Our Bookseller says:
“I love the marriage of the feminine and the bloodthirsty when it’s used as a vehicle for empowerment—not as a way to portray a woman as a monster or women as monstrous, but as a being capable of determining her own destiny.” — Chase Berggrun, 2018
To begin with, here’s the high concept: RED is a work of erasure poetry that carves an entirely new narrative out of Dracula, written during the poet’s transition. This makes it the queerest thing to happen to Dracula since the 1993 movie gave Gary Oldman that haircut.
Now, the contents: they’re beautifully bloody Gothic poetry that speaks to Berggrun’s incredible patience, determination, and introspective mind. Drained of Bram Stoker’s misogynistic lifeblood, RED emerges like a transcendent act of violence. – Terry
Riot. Ruin. Storm. Fog. Smoke. Blood. Such words swirl and ravage and seduce the body, verb and noun in collusion with imperiled women. Chase Berggrun’s R E D is deathy goddy girly queer erasure supreme. They turn the “I,” that bossy mercurial pronoun, into a transcendent blade beyond confession. They take the broken thing of identity and endow it with the kind of agency that can only arise in the survivor, one who has seen madness only in what madness has already been done to them. The body queers, it splints, it is “afraid the dead remember,” and it theories and plots behind the scaffolds of husbands and men. Here is a selfhood that comes alive in declarative flourishes, as it maps a redemption that is at times a most delightful physical texture (“I am only taking one dress”) and at other times, damn near gnostic in its darkness (“Only God can guide us in the fog / and God seems to have deserted us”). If Sappho’s fragments were the result of the fragile papyrus on which her poems were writ, then it is the fragility of men that has helped bless Chase with their miraculous tool of erasure. Chase’s brilliant debut demands to be re[a]d with an exasperated, murderous clarity. Throw away the story you know about Dracula. Here it is real for the first time, in all of its chutzpah and necessary desecration: “Women have something in us that makes us rise.” Amen, amen. — Natalie Eilbert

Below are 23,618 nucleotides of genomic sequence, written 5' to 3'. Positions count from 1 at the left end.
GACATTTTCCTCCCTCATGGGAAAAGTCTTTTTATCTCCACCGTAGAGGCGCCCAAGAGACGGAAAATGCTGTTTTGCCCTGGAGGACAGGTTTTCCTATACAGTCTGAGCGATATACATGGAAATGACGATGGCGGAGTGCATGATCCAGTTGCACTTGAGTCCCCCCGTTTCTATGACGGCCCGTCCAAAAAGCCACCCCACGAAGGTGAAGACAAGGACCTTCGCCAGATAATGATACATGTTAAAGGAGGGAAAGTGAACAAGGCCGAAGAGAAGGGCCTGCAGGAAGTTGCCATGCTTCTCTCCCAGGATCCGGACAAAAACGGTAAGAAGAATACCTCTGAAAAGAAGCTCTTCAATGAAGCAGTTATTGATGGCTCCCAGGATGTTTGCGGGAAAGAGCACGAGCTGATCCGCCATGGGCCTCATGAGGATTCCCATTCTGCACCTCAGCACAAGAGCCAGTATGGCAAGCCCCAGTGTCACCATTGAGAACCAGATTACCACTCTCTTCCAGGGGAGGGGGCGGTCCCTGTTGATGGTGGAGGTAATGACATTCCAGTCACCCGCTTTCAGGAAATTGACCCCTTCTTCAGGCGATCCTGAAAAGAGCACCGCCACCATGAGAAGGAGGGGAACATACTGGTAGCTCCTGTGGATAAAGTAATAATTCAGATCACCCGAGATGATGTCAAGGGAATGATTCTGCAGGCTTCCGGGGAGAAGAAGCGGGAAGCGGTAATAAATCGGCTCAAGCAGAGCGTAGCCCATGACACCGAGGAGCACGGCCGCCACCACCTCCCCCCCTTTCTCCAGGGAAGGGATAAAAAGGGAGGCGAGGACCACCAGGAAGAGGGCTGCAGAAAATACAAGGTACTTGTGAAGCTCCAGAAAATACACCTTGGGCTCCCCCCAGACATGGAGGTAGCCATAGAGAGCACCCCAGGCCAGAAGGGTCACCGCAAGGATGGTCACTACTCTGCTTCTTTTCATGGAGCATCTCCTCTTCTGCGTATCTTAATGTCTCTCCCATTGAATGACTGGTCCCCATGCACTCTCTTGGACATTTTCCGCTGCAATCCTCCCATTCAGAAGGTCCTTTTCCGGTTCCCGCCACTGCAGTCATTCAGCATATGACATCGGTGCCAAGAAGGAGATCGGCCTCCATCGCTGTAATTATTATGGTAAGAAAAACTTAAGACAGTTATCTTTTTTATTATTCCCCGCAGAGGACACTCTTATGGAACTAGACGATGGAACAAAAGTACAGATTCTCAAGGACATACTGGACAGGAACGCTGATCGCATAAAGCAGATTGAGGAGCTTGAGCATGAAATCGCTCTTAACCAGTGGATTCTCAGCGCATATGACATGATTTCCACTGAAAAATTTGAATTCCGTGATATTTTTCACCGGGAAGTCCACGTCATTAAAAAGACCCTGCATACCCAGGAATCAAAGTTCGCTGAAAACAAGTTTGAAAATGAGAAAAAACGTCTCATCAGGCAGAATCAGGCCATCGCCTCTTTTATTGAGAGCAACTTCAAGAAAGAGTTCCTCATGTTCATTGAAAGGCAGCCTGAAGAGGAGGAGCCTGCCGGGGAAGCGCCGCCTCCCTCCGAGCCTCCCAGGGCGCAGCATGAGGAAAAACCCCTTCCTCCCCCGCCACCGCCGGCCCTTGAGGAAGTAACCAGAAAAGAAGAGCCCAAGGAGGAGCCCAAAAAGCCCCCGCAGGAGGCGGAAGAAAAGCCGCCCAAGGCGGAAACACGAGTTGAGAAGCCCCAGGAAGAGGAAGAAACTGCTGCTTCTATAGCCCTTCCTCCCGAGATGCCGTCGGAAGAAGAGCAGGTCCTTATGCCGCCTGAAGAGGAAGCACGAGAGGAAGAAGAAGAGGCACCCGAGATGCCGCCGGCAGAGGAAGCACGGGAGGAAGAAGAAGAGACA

“I tried to undress a mystery,” testifies the speaker of R E D as this haunting literary performance—somewhere between neo-Gothic burlesque and formal experiment in queer auto-theory—begins. Erasing Bram Stoker’s Dracula all the way down to its psychoanalytic minimalia, Chase Berggrun unearths a narrative not only of gender transition, but of the uncanny political and metaphysical transitions entailed by the metamorphosis of individual into chorus as well. By the end of this adventure in appropriation as self-disclosure, we learn that the “mystery” was self all along: “A detail in a pool of blood / the body gathered in an awkward kink / I dress myself in easy anything.” Rapt and unsettled, we readers find ourselves, too, both saturated and implicated in the sanguinary affair of desire, “drenched to a scarlet with want.” — Srikanth Reddi